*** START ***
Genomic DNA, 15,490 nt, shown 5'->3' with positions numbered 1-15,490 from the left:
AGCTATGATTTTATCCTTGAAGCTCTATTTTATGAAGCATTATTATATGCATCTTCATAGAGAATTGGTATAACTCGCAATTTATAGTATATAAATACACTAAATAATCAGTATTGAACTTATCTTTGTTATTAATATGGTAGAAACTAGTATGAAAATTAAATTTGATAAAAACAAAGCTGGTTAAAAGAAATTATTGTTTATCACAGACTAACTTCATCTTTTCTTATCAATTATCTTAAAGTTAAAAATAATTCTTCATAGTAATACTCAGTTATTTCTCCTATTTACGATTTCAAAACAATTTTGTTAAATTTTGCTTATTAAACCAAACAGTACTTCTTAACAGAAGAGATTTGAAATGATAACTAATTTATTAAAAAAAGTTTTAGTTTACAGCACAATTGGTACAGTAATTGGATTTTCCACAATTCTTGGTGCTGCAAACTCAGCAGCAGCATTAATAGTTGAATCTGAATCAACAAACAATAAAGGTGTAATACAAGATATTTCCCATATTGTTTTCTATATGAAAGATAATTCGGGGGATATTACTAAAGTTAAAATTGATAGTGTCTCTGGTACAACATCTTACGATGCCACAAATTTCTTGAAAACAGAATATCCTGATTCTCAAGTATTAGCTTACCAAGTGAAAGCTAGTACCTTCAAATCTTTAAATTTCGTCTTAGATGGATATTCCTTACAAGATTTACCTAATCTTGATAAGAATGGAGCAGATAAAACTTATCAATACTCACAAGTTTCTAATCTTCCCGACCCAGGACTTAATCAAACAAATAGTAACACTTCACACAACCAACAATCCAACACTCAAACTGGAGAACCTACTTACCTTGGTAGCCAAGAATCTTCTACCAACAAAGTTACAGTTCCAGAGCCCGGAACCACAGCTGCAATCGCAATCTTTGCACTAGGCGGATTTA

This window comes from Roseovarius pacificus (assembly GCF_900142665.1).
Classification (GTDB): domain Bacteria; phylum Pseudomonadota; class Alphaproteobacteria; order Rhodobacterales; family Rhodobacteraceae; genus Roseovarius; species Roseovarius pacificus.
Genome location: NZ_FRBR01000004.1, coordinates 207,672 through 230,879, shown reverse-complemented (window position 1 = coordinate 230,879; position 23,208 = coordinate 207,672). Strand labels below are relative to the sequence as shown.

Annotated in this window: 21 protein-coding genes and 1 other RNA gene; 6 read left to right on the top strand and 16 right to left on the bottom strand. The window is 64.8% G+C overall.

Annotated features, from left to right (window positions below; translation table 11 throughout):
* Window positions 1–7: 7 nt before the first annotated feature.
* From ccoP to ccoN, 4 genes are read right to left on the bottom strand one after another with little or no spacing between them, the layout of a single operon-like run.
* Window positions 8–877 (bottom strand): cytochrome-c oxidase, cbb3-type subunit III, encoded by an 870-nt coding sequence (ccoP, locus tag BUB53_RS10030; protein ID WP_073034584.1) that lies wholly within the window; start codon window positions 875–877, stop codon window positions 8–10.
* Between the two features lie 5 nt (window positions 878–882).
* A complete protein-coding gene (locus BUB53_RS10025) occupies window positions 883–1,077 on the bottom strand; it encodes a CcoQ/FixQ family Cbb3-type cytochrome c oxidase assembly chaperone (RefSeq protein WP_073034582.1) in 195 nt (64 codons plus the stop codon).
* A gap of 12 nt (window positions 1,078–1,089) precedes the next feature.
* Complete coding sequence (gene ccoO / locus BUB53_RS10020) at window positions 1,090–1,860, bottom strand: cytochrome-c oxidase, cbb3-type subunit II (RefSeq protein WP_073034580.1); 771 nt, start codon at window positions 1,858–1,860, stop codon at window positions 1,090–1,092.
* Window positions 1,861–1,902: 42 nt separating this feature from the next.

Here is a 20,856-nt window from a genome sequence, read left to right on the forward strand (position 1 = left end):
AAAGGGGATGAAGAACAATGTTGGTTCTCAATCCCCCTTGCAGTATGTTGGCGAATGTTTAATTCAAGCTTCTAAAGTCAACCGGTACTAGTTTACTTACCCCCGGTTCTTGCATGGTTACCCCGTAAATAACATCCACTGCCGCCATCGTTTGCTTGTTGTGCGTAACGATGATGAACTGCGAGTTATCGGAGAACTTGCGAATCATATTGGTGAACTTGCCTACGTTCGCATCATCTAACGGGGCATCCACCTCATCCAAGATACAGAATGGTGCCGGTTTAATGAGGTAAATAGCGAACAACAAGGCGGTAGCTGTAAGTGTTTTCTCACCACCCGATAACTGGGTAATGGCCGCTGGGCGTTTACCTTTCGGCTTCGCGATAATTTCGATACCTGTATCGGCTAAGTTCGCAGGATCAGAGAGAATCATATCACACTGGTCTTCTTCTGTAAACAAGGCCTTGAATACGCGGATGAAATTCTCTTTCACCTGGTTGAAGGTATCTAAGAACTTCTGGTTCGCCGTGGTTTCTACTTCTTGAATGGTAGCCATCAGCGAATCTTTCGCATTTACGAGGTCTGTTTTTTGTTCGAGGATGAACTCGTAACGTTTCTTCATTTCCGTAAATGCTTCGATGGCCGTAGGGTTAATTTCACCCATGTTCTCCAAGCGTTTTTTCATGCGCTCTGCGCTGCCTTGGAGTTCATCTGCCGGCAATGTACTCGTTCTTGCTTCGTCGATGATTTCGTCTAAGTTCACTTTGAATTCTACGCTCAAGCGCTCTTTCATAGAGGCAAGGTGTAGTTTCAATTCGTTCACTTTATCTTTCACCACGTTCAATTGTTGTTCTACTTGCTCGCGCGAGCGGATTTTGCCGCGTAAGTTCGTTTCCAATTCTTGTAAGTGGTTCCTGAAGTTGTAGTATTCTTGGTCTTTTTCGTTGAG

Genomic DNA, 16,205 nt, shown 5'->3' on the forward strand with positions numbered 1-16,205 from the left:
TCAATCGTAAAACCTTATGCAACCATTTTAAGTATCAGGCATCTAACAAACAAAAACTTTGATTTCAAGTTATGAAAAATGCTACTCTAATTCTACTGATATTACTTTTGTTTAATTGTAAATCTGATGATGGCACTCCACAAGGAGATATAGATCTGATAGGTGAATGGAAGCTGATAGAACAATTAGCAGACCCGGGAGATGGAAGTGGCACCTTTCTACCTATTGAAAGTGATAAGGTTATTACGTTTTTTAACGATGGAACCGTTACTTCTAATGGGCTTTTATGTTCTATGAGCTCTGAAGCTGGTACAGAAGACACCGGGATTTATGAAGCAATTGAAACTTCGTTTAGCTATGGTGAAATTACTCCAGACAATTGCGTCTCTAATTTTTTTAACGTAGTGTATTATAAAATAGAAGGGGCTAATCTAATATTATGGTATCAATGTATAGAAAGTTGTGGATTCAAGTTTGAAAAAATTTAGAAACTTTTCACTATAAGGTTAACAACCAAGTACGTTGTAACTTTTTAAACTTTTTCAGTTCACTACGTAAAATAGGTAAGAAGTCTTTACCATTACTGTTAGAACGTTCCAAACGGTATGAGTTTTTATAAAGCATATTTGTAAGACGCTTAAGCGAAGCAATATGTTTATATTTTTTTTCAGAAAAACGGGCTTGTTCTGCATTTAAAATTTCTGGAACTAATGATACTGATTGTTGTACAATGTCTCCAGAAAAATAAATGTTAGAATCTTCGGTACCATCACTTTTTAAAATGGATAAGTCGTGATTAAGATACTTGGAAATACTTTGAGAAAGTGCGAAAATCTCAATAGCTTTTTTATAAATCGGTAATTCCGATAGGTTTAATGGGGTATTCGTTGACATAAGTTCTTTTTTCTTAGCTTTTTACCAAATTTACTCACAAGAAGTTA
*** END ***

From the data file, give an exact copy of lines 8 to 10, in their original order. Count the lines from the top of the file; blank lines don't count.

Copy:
* Window positions 1–7: 7 nt before the first annotated feature.
* From ccoP to ccoN, 4 genes are read right to left on the bottom strand one after another with little or no spacing between them, the layout of a single operon-like run.
* Window positions 8–877 (bottom strand): cytochrome-c oxidase, cbb3-type subunit III, encoded by an 870-nt coding sequence (ccoP, locus tag BUB53_RS10030; protein ID WP_073034584.1) that lies wholly within the window; start codon window positions 875–877, stop codon window positions 8–10.